Raccoons, it is often said, wash all their food before eating it, and there is some truth in this story. If water available, most raccoons do wash their food, and some have been known actually to refuse food when they could not find any water.
But refusal is not the rule; if a coon comes upon food some distance from water, he will usually eat it, though he may be unhappy about it.
This washing habit is not always practiced even when it is possible; some men who have studied the habits of raccoons have never observed it.
The reason for the raccoon’s peculiar action is not known. It does not indicate cleanliness, since the water used in washing the food may be dirtier than the food. Also, frogs, crawfish and similar tidbits caught in the water may be scrubbed as efficiently as other types of food.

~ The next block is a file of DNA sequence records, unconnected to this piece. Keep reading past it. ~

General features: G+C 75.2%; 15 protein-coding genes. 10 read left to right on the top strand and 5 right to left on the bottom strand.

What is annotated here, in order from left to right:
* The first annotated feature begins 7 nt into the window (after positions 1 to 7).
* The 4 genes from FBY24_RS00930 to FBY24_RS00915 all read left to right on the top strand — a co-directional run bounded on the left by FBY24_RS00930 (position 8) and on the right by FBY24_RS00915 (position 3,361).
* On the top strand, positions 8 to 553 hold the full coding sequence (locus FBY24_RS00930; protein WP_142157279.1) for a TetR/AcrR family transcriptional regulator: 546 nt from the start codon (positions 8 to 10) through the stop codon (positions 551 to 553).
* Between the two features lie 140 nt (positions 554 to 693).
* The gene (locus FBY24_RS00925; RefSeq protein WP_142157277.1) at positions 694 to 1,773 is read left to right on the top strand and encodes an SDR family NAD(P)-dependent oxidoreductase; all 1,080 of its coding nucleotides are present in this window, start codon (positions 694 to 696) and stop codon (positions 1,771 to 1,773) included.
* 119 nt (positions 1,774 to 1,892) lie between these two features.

Some people believe that the raccoon washes its food because it enjoys feeling the food in the water; if this is true, it would explain why the animal sometimes almost wears the food out in its enthusiasm.
A piece of meat, for instance, is sometimes mauled and scrubbed so thoroughly that it is an unrecognizable mass by the time the raccoon is ready to eat it. Whatever its reasons, however, it seems to derive considerable pleasure from the procedure.